Neurologic movement disorder characterized by an
unpleasant sensation in the lower extremities, eliciting intolerable
restlessness with twitching and jumping of the legs when the patient is at
rest, especially at night.
Restless Legs Syndrome; Acromelalgia-Painful Legs-Moving
Toes Syndrome; Anxietas Tibialis Syndrome; Asthenia Crurum Dolorosa;
Asthenia Crurum Paresthetica Syndrome; Ekbom Syndrome; Leg Jitters Syndrome;
Moving Toe Syndrome; Painful Leg Syndrome, Wittmaack-Ekbom Sequence.
First described by the English anatomist Thomas Willis in
1672, then by Theodor Wittmaack, a German clinician, in 1861. Restless legs
syndrome may occur as a primary condition (idiopathic) or may be a result of
other conditions (secondary or symptomatic restless legs syndrome).
Prevalence is evaluated at 5.5% of the general
population, with a female predominance. Prevalence increases with age.
The disorder is usually familial and inherited
as an autosomal dominant trait. Candidate gene map locus is 12-q21.
Unknown. Idiopathic myoclonic jerks occur just
prior to sleep and severely affect it. However, it disappears with the onset
of stage 1 REM (rapid eye movement) sleep. It is associated with a variety of conditions, including
iron deficiency, folic acid anemia, B vitamin deficiency, drug intake
(phenothiazine), barbiturate withdrawal, diabetes, renal insufficiency,
neuropathy, stroke, and chronic respiratory illness. It is common during
pregnancy and is precipitated by fatigue, anxiety, and stress.
History of repeated, asymmetric flexion jerks of the
legs occurring at night just before and interfering with sleep.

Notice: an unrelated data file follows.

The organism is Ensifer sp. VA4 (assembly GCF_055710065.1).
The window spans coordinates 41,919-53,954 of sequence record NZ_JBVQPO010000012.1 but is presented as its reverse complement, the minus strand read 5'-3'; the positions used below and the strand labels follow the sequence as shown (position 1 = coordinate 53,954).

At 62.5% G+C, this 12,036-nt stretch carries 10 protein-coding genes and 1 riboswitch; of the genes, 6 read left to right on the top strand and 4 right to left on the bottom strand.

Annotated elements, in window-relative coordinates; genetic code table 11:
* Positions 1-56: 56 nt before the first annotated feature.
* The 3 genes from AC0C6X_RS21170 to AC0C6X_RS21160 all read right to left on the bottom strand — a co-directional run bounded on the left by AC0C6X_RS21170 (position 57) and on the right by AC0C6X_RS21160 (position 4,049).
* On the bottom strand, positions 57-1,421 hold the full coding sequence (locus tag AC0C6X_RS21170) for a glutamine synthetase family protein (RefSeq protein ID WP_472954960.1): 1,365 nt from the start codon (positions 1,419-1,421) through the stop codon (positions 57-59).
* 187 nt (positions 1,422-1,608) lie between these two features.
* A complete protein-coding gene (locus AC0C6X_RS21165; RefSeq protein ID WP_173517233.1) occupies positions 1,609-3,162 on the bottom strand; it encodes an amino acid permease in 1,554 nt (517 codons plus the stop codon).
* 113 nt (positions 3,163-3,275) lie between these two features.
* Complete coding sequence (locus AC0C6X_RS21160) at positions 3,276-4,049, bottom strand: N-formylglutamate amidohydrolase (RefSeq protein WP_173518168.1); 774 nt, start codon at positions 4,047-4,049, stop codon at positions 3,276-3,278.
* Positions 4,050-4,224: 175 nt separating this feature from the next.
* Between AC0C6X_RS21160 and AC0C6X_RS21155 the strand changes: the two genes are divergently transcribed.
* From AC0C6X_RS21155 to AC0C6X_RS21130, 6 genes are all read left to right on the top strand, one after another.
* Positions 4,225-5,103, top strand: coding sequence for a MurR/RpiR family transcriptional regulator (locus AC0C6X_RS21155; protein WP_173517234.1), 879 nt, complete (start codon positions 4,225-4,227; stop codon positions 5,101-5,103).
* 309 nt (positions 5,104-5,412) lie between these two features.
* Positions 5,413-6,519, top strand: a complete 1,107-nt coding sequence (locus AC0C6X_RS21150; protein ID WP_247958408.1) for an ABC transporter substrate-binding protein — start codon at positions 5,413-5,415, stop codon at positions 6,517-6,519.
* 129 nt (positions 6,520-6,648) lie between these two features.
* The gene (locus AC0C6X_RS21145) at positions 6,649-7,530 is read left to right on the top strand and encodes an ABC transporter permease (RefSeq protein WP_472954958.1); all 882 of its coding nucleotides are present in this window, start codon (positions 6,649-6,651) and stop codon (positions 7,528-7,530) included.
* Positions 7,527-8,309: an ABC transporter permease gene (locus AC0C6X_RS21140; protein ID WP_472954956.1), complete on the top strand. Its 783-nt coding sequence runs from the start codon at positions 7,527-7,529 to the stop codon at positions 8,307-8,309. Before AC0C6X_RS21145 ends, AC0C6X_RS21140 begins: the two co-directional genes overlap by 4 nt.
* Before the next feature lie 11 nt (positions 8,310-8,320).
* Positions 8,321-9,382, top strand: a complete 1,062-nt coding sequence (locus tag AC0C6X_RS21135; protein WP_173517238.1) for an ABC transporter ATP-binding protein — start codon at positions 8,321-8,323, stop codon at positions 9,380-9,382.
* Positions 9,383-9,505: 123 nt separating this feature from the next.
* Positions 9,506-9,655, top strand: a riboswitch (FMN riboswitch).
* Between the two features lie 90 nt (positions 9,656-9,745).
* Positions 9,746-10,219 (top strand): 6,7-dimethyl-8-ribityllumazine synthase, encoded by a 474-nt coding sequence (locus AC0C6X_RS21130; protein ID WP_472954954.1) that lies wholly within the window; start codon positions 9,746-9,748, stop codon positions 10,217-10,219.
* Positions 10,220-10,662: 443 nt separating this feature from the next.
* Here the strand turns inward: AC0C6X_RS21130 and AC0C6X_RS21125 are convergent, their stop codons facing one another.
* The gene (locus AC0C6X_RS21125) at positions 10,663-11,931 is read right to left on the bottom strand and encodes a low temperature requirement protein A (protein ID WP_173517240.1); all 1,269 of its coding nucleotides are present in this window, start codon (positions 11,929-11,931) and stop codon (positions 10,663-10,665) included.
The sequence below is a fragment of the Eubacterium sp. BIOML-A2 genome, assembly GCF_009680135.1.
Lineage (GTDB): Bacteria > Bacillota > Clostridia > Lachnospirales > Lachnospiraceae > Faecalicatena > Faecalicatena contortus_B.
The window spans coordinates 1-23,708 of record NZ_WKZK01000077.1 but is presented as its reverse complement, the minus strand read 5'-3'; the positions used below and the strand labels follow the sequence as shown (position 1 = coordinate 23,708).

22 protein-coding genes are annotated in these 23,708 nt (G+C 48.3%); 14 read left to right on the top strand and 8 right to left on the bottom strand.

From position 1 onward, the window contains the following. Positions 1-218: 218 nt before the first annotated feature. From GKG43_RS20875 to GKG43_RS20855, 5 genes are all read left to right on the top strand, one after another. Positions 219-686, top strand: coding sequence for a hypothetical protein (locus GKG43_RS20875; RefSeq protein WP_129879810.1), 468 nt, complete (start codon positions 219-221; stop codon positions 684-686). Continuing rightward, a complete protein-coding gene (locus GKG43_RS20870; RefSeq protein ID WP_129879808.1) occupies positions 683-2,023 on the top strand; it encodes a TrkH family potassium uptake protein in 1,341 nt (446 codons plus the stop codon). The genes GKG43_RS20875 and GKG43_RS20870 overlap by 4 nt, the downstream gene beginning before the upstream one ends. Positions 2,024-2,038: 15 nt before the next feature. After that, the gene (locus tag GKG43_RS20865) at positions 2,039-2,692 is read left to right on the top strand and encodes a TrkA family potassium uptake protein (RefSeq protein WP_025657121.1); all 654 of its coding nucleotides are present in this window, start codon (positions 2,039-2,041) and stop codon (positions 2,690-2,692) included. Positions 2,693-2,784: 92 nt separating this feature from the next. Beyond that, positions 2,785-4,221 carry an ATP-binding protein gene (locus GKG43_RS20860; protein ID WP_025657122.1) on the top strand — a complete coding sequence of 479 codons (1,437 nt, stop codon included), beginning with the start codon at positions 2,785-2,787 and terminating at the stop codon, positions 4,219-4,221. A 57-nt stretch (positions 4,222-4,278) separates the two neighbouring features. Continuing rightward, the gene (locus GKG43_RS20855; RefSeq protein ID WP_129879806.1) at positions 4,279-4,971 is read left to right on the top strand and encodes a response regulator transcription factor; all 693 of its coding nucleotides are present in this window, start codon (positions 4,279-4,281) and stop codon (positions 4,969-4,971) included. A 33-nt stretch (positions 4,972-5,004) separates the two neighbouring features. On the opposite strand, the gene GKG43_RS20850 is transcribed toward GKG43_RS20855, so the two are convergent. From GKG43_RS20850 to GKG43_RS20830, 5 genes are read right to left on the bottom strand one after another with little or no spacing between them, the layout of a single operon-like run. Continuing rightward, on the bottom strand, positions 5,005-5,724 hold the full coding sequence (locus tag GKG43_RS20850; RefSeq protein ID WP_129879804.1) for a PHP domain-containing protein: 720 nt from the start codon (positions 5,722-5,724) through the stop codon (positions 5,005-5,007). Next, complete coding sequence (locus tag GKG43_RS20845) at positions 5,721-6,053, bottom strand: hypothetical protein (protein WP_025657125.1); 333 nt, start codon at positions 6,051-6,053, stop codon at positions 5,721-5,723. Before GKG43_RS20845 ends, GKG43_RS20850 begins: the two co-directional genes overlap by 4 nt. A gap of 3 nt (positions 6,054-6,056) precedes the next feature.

Acromelalgia, myoclonus, and paresthesia are characteristic.
Symptoms worsen with age. Hereditary acromelalgia
is a lifelong condition with no cure. Opioids are effective for relieving
pain, and correction of iron deficiency may improve symptoms for some
patients. Sleep deprivation may become severe with increasing age.
Check usual medication (affected
patients often take either neuroleptic and/or sedative medications).
Ensure that regular medications are continued until the morning of surgery.
Check red blood cell count and evaluate for iron deficiency.
No specific considerations with this
None reported. Most affected patients
take medications such as temazepam, levodopa/carbidopa, bromocriptine,
pergolide mesylate, oxycodone, propoxyphene, and codeine, which are
effective in relieving symptoms but may interfere with anesthetic techniques
and requirements for postoperative pain relief.
Erythromelalgia: Characterized by repeated episodes of paroxysmal
vasodilation with burning pain in the hands and feet. Diminished sensitivity
to temperature changes, especially with cold acting as pain depressor and
heat as stimulator. Affects middle-aged patients of both sexes. Unknown
etiology but may occasionally be inherited as an autosomal dominant trait.
Odin P, Mrowka M, Shing M: Restless legs syndrome. Eur J Neurol 9(suppl 3):59, 2002.
Ohayon MM, Roth T: Prevalence of restless legs syndrome and periodic limb
movement disorder in the general population. J Psychosom Res
Stiasny K, Oertel WH, Trenkwalder C: Clinical symptomatology and treatment
of restless legs syndrome and periodic limb ...